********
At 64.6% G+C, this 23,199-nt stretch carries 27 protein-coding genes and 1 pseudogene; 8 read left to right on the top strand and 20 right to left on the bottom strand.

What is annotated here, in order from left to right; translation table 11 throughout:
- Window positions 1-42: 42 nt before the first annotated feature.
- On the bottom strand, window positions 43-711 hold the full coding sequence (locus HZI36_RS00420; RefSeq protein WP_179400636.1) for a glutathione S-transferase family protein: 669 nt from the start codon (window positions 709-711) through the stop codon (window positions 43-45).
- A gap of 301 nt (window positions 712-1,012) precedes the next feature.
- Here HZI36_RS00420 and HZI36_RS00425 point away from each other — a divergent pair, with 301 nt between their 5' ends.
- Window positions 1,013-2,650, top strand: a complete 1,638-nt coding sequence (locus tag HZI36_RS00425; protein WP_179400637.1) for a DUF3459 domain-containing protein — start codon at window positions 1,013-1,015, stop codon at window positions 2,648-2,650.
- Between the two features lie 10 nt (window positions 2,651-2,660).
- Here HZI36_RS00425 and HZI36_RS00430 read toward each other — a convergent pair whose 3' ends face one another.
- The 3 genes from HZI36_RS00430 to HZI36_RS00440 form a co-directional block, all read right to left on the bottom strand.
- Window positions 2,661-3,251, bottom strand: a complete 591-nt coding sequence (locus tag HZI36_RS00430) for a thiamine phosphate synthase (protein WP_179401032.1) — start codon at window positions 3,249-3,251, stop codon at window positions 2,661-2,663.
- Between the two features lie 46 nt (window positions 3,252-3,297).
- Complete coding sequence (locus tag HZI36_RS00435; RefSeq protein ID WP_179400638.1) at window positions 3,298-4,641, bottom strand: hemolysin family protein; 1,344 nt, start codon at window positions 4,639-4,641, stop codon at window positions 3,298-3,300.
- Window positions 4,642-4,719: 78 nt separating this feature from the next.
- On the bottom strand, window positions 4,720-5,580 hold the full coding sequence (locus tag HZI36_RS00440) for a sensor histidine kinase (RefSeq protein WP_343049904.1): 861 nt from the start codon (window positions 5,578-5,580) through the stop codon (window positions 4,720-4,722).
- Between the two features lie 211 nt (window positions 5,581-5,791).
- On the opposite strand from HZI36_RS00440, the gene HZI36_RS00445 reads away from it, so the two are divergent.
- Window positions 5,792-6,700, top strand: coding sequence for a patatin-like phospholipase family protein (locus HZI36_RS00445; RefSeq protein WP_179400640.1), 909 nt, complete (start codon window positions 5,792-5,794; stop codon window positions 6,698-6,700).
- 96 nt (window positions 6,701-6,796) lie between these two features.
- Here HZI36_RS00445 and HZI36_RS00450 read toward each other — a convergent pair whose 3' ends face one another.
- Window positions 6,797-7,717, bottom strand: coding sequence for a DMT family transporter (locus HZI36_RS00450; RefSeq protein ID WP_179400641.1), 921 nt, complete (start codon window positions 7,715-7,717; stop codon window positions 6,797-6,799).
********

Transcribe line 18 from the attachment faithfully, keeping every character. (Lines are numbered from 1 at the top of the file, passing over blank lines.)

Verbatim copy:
- Window positions 5,792-6,700, top strand: coding sequence for a patatin-like phospholipase family protein (locus HZI36_RS00445; RefSeq protein WP_179400640.1), 909 nt, complete (start codon window positions 5,792-5,794; stop codon window positions 6,698-6,700).